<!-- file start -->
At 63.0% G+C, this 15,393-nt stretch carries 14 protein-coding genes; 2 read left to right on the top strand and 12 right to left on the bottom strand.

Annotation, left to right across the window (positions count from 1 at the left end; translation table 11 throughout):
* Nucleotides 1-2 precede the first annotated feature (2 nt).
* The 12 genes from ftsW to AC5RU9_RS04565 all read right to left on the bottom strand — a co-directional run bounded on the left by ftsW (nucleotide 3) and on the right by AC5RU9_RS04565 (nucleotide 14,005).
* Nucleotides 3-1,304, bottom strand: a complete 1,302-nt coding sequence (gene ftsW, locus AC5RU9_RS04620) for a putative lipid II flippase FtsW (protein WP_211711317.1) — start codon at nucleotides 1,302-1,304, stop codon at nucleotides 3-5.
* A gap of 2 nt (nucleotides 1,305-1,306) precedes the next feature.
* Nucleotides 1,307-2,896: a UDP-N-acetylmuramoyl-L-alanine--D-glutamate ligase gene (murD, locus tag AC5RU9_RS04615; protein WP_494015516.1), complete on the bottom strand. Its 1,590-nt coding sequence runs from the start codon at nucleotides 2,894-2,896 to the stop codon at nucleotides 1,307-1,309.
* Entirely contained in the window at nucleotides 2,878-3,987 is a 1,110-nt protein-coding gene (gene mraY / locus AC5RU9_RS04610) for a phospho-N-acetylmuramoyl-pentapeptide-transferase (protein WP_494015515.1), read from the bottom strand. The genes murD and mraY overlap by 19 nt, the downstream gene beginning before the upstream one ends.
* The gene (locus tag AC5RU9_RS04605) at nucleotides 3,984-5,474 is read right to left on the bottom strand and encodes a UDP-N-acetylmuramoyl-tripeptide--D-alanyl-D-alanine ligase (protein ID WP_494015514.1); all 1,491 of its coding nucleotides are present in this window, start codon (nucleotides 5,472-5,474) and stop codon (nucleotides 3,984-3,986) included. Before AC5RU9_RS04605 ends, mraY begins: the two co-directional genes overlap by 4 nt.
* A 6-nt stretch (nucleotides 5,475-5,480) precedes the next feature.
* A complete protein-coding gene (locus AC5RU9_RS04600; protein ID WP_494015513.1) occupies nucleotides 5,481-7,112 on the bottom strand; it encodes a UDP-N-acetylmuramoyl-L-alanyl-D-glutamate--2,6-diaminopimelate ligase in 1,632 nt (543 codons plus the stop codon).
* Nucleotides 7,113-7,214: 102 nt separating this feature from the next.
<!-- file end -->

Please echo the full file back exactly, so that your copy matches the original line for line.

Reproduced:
At 63.0% G+C, this 15,393-nt stretch carries 14 protein-coding genes; 2 read left to right on the top strand and 12 right to left on the bottom strand.

Annotation, left to right across the window (positions count from 1 at the left end; translation table 11 throughout):
* Nucleotides 1-2 precede the first annotated feature (2 nt).
* The 12 genes from ftsW to AC5RU9_RS04565 all read right to left on the bottom strand — a co-directional run bounded on the left by ftsW (nucleotide 3) and on the right by AC5RU9_RS04565 (nucleotide 14,005).
* Nucleotides 3-1,304, bottom strand: a complete 1,302-nt coding sequence (gene ftsW, locus AC5RU9_RS04620) for a putative lipid II flippase FtsW (protein WP_211711317.1) — start codon at nucleotides 1,302-1,304, stop codon at nucleotides 3-5.
* A gap of 2 nt (nucleotides 1,305-1,306) precedes the next feature.
* Nucleotides 1,307-2,896: a UDP-N-acetylmuramoyl-L-alanine--D-glutamate ligase gene (murD, locus tag AC5RU9_RS04615; protein WP_494015516.1), complete on the bottom strand. Its 1,590-nt coding sequence runs from the start codon at nucleotides 2,894-2,896 to the stop codon at nucleotides 1,307-1,309.
* Entirely contained in the window at nucleotides 2,878-3,987 is a 1,110-nt protein-coding gene (gene mraY / locus AC5RU9_RS04610) for a phospho-N-acetylmuramoyl-pentapeptide-transferase (protein WP_494015515.1), read from the bottom strand. The genes murD and mraY overlap by 19 nt, the downstream gene beginning before the upstream one ends.
* The gene (locus tag AC5RU9_RS04605) at nucleotides 3,984-5,474 is read right to left on the bottom strand and encodes a UDP-N-acetylmuramoyl-tripeptide--D-alanyl-D-alanine ligase (protein ID WP_494015514.1); all 1,491 of its coding nucleotides are present in this window, start codon (nucleotides 5,472-5,474) and stop codon (nucleotides 3,984-3,986) included. Before AC5RU9_RS04605 ends, mraY begins: the two co-directional genes overlap by 4 nt.
* A 6-nt stretch (nucleotides 5,475-5,480) precedes the next feature.
* A complete protein-coding gene (locus AC5RU9_RS04600; protein ID WP_494015513.1) occupies nucleotides 5,481-7,112 on the bottom strand; it encodes a UDP-N-acetylmuramoyl-L-alanyl-D-glutamate--2,6-diaminopimelate ligase in 1,632 nt (543 codons plus the stop codon).
* Nucleotides 7,113-7,214: 102 nt separating this feature from the next.